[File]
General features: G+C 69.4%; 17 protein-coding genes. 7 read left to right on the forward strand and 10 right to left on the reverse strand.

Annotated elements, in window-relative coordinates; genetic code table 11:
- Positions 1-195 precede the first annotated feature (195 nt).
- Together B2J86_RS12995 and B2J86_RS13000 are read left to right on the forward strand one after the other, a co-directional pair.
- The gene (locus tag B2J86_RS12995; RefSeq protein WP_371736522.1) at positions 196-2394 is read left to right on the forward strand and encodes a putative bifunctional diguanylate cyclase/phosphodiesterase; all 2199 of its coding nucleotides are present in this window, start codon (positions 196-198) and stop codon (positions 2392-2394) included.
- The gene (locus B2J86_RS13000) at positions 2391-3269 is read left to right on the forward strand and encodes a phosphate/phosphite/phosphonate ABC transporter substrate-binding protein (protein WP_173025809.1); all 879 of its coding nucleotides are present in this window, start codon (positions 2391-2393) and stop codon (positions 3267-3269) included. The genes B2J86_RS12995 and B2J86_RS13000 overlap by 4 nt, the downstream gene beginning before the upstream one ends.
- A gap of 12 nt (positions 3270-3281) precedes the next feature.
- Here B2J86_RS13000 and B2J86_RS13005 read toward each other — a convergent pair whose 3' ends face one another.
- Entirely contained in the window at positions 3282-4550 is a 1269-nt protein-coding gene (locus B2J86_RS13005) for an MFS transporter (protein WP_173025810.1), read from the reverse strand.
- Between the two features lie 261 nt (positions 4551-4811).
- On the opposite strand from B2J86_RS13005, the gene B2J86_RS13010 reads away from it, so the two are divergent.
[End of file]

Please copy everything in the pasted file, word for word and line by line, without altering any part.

General features: G+C 69.4%; 17 protein-coding genes. 7 read left to right on the forward strand and 10 right to left on the reverse strand.

Annotated elements, in window-relative coordinates; genetic code table 11:
- Positions 1-195 precede the first annotated feature (195 nt).
- Together B2J86_RS12995 and B2J86_RS13000 are read left to right on the forward strand one after the other, a co-directional pair.
- The gene (locus tag B2J86_RS12995; RefSeq protein WP_371736522.1) at positions 196-2394 is read left to right on the forward strand and encodes a putative bifunctional diguanylate cyclase/phosphodiesterase; all 2199 of its coding nucleotides are present in this window, start codon (positions 196-198) and stop codon (positions 2392-2394) included.
- The gene (locus B2J86_RS13000) at positions 2391-3269 is read left to right on the forward strand and encodes a phosphate/phosphite/phosphonate ABC transporter substrate-binding protein (protein WP_173025809.1); all 879 of its coding nucleotides are present in this window, start codon (positions 2391-2393) and stop codon (positions 3267-3269) included. The genes B2J86_RS12995 and B2J86_RS13000 overlap by 4 nt, the downstream gene beginning before the upstream one ends.
- A gap of 12 nt (positions 3270-3281) precedes the next feature.
- Here B2J86_RS13000 and B2J86_RS13005 read toward each other — a convergent pair whose 3' ends face one another.
- Entirely contained in the window at positions 3282-4550 is a 1269-nt protein-coding gene (locus B2J86_RS13005) for an MFS transporter (protein WP_173025810.1), read from the reverse strand.
- Between the two features lie 261 nt (positions 4551-4811).
- On the opposite strand from B2J86_RS13005, the gene B2J86_RS13010 reads away from it, so the two are divergent.